Suraiya's 'heir' stakes claim to slice of history
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- Published 10.02.04
Feb. 9: The search for the rightful heir to Suraiya, who ruled the silver screen in the 1940s and 50s, has crossed the borders with a Pakistani citizen preparing to submit evidence that he is her cousin.
Mehfooz Ahmed told The Telegraph over phone from Saudi Arabia that his father M. Zahur and Suraiya’s mother were siblings.
They lived together in Suraiya’s flat in Mumbai’s Marine Drive for 17 years, Mehfooz said, adding that he and his father migrated to Pakistan in 1963. Mehfooz, 60, later went to Saudi Arabia, where he is now working with an American company.
Dismissing reports that he wants to inherit Suraiya’s property – some put the value at Rs 50 crore — Mehfooz said: “All I am interested is in her personal effects. There is so much history, so many memories attached to the flat. I know what is there in each and every cupboard.”
Mehfooz, who met his cousin last in 1976, said he wanted to visit her more often but visa restrictions prevented him from doing so. However, he said he kept in touch and spoke to her last on her birthday in 2002. Suraiya died on January 31, this year.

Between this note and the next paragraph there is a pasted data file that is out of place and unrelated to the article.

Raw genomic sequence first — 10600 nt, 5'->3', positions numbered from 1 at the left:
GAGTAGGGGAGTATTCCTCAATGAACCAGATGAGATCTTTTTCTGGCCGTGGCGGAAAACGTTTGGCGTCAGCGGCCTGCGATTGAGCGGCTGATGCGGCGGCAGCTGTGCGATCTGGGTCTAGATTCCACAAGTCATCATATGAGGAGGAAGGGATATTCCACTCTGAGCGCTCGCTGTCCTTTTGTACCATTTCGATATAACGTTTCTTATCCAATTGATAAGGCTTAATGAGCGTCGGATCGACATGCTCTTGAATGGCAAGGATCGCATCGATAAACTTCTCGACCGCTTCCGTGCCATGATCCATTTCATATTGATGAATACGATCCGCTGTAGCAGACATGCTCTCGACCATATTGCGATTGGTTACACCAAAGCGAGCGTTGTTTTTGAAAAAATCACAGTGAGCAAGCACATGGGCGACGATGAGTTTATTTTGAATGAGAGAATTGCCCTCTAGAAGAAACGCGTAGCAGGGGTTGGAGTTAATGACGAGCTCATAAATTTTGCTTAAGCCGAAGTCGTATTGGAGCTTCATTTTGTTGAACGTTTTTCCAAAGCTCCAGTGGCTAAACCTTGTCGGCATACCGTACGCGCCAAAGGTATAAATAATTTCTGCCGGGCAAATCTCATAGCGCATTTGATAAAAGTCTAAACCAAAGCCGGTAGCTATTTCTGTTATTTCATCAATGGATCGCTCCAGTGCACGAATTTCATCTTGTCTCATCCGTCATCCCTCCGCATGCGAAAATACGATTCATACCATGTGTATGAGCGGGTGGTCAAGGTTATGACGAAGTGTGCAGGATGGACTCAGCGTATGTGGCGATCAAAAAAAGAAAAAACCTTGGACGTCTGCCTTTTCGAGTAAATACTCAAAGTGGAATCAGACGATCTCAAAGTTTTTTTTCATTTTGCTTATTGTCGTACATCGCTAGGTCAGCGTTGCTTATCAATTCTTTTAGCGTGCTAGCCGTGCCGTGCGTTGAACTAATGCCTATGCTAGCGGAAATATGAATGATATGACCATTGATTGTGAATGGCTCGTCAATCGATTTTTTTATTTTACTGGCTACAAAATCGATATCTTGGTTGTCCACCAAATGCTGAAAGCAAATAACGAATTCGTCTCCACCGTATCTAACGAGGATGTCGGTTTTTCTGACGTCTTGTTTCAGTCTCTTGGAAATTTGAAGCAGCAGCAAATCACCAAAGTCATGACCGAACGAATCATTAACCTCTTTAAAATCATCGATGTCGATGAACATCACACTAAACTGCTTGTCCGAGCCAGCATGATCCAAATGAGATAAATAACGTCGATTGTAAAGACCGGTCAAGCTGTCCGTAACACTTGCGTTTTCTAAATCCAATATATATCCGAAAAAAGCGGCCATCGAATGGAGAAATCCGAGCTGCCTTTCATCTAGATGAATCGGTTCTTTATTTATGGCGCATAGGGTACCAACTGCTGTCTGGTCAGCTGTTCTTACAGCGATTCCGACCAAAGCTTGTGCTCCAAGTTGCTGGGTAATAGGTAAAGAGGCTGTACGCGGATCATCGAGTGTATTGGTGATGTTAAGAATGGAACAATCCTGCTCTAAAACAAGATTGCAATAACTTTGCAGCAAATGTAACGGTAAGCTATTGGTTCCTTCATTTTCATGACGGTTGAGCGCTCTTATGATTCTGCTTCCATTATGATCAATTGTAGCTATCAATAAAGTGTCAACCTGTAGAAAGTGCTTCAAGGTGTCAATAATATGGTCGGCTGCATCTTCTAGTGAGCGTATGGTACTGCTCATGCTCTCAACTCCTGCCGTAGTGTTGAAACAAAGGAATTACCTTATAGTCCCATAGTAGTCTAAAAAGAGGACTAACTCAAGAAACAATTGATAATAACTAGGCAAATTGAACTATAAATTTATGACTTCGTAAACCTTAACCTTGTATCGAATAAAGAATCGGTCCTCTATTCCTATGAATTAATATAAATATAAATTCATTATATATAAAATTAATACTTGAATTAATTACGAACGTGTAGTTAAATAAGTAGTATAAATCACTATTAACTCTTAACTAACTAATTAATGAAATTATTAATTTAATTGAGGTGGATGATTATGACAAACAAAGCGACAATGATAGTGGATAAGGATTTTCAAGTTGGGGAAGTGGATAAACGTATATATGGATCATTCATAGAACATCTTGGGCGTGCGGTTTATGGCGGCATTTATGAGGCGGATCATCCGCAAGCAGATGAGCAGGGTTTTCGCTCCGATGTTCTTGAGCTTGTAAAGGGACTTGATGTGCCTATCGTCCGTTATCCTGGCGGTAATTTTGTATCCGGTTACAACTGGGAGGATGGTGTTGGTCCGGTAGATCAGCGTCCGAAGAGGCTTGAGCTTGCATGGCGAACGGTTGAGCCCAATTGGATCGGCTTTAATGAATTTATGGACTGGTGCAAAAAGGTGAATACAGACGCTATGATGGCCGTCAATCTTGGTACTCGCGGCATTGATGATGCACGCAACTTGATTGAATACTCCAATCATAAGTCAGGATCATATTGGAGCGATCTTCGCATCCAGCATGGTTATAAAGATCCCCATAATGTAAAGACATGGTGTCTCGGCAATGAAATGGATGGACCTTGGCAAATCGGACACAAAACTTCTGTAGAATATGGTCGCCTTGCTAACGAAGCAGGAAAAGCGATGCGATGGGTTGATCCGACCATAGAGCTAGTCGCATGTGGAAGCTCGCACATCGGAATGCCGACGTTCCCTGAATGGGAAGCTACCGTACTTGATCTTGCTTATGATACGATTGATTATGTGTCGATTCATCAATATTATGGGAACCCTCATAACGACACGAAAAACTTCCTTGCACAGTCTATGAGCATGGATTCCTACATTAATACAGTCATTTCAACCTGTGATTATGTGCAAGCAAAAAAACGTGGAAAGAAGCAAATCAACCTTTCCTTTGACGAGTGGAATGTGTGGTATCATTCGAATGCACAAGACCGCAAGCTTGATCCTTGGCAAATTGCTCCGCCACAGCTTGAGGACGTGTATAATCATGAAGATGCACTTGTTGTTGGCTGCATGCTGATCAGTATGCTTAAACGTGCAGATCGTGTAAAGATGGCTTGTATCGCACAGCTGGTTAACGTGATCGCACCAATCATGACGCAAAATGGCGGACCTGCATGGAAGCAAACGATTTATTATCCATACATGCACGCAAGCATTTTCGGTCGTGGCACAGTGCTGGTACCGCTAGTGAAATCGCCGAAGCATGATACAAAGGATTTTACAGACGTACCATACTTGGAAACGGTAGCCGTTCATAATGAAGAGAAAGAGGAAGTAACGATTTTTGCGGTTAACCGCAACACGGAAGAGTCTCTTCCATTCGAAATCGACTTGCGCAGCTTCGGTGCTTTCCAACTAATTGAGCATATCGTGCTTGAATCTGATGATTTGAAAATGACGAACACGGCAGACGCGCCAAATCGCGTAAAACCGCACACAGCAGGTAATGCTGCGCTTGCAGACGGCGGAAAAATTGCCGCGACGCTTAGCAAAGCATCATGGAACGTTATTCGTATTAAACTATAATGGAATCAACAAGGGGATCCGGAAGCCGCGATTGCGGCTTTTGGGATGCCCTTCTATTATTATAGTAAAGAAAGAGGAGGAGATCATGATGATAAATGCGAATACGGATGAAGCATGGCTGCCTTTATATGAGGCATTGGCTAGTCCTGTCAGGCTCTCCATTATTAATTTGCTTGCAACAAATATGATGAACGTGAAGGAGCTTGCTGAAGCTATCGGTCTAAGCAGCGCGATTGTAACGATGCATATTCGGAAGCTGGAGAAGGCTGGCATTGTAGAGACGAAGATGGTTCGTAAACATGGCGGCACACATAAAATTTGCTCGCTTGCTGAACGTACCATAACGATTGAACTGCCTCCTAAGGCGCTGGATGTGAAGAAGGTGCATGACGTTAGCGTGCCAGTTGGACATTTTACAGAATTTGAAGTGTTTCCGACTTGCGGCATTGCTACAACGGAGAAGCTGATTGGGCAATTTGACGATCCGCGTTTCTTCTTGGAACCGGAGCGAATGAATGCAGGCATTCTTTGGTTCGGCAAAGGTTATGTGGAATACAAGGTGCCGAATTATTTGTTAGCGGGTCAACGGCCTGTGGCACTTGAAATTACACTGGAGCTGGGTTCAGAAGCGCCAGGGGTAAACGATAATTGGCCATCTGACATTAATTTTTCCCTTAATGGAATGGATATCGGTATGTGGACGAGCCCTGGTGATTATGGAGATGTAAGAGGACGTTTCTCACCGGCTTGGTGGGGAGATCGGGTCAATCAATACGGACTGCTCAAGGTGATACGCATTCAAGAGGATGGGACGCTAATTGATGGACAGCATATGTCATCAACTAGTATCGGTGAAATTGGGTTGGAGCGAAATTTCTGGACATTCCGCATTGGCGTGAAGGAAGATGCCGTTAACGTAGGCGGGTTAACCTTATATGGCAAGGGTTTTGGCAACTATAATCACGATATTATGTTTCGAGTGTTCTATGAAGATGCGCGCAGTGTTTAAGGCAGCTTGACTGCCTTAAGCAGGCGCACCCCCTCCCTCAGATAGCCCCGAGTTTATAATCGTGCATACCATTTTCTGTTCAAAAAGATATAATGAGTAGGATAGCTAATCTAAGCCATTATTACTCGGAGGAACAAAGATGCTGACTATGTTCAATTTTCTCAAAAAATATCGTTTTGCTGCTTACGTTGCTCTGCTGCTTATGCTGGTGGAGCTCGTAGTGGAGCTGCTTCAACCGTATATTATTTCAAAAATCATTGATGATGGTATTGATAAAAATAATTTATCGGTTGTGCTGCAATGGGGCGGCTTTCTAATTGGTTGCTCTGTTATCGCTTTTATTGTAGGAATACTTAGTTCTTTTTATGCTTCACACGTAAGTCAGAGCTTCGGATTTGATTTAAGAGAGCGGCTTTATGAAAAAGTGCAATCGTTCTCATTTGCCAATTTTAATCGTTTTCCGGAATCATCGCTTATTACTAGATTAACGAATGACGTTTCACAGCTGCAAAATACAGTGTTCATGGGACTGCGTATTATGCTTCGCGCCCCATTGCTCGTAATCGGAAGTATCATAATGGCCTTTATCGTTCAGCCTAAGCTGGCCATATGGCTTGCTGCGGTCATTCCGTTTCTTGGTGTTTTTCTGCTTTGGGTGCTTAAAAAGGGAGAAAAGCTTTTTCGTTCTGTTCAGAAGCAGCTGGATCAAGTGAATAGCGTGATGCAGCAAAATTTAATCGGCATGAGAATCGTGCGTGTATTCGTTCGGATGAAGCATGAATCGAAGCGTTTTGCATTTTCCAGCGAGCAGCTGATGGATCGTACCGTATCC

Mehfooz said his friends in India would soon arrange legal representation for him. “I have documents to prove my relationship with Suraiya. Besides, several renowned music directors of the time should remember me as a boy,” he added.
Maharashtra administrator-general M.K. Patil, however, is unaware of Mehfooz’s claim. “So far, nobody has approached us and we have received no application,” he said. “Ahmed can either forward his claim to the court or me. The court will take the final decision on the matter.”
Patil has obtained orders to seal some of Suraiya’s properties after he petitioned Bombay High Court, saying he was empowered to take up Suraiya’s real estate as she died without making any nomination or appointing legal heirs.
The tussle over Suraiya’s property broke out soon after her death, prompting the government to step in. Her flat in Krishna Mahal was sealed on Saturday and three other flats — at Suraiya Manor in Worli went under lock and key on Sunday. Patil said the government is also planning to lock her sprawling bungalow in Lonavla.
Ashwin Shah, the landlord of the flat near Marine Drive that the actress was living in, and Dhimant Thakar, her attorney of 30 years, had laid claim to her property. “The flat should go back to the landlord as she died intestate (without leaving a will),’’ Shah said.
Thakar, on the other hand, said he has known Suraiya for the last 30 years and looked after her during the last six months of her life. “We were like family,” Thakar said.